Walk in more than half the new model homes for sale in Las Vegas these days and you’ll more and more find a feature that didn’t exist in houses in the Southwest a decade ago: Drop zones.
If you grew up in the North or Midwest you may well have had what they called a “mud room” or “galoshes room” as you entered – a place to take off the boots and keep the snow and mud from being tracked in. In places like Vegas and other desert cities like Phoenix, that wasn’t much of a problem, so they weren’t a part of the architectural design.
And while Sin City hasn’t gone Japanese slipper polite just yet, the idea of having a place to put your keys, the kids’ backpacks or books, maybe the cell phone evidently has become more popular or useful.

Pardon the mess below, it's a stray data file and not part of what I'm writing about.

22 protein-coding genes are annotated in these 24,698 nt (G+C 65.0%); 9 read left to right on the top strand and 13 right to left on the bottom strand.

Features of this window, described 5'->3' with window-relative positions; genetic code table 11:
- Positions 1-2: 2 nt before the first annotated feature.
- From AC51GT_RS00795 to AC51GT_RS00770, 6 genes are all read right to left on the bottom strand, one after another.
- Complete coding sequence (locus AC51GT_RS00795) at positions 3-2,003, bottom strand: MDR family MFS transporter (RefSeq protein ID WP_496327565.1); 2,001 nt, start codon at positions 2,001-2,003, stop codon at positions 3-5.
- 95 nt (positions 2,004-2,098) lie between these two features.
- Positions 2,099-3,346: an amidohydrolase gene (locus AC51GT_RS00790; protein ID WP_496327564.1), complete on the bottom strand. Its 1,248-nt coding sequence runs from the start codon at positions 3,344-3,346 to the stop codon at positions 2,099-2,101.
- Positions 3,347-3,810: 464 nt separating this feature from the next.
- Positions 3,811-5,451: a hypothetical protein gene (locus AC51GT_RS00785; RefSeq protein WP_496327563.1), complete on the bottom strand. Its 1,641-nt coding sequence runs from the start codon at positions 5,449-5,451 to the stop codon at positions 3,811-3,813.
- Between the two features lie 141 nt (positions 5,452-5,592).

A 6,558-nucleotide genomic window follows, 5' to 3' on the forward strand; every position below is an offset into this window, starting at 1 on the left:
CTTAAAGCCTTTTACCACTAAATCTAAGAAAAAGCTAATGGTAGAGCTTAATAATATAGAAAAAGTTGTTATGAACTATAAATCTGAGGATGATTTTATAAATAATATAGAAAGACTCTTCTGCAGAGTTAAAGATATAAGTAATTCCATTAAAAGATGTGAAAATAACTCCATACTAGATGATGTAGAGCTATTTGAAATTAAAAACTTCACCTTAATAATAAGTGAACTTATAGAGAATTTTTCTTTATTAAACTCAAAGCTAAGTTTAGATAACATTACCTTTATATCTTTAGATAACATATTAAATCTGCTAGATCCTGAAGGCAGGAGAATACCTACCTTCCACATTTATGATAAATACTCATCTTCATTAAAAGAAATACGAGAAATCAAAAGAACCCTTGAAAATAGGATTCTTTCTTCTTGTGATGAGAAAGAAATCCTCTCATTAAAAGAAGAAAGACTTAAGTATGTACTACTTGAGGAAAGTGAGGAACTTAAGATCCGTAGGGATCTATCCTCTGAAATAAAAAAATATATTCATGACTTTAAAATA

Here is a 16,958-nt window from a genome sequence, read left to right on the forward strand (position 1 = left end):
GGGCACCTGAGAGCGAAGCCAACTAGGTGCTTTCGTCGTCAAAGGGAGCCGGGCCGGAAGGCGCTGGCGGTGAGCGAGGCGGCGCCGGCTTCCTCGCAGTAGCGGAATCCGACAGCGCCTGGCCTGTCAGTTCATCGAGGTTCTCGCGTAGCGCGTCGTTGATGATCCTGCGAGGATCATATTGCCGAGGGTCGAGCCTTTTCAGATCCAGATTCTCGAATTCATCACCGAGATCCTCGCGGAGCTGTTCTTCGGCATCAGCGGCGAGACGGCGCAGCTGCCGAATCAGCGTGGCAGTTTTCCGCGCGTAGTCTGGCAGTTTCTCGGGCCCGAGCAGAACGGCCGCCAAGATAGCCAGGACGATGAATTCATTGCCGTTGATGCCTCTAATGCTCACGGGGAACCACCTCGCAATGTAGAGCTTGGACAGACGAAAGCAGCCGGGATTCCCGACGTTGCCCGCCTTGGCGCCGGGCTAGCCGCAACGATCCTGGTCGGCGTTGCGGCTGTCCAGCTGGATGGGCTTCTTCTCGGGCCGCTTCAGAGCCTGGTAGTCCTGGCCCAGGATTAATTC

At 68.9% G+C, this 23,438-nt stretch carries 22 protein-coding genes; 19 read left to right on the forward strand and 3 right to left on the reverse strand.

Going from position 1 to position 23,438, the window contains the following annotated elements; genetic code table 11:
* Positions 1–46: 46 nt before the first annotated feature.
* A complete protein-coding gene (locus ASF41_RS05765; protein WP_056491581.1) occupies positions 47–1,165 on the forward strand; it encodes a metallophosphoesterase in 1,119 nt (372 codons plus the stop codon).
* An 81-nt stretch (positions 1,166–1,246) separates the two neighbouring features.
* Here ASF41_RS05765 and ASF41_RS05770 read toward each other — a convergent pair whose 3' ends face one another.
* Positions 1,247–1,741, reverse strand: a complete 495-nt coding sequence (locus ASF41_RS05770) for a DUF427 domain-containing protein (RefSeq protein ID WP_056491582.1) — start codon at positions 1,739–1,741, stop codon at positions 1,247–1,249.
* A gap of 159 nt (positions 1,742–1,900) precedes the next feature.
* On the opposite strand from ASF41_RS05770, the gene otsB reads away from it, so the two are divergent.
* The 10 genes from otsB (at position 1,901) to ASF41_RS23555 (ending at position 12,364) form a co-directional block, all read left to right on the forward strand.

Drop zones are showing up in the Vegas new home models.
In some models, it’s just a small table or niche with hooks for hats, keys and bags. Others are more elaborate, with a bench, perhaps a few slide-in baskets, a purse rack and a push-pin or note board. They generally are near the entrance from the garage because – let’s face it – that’s the way most of the family comes in and leaves the house.
For families like mine — notorious for driving off without the phone, wallet, coffee or something – these are handy and useful and don’t take up much space.
You still have to train people to use drop zones, though, instead of just tossing the stuff in your pockets onto the handiest surface. Then you won’t have to hear so much:
“Hey, where’s my keys? Who stole my keys?”
Free consumer’s guide on buying a new Las Vegas home
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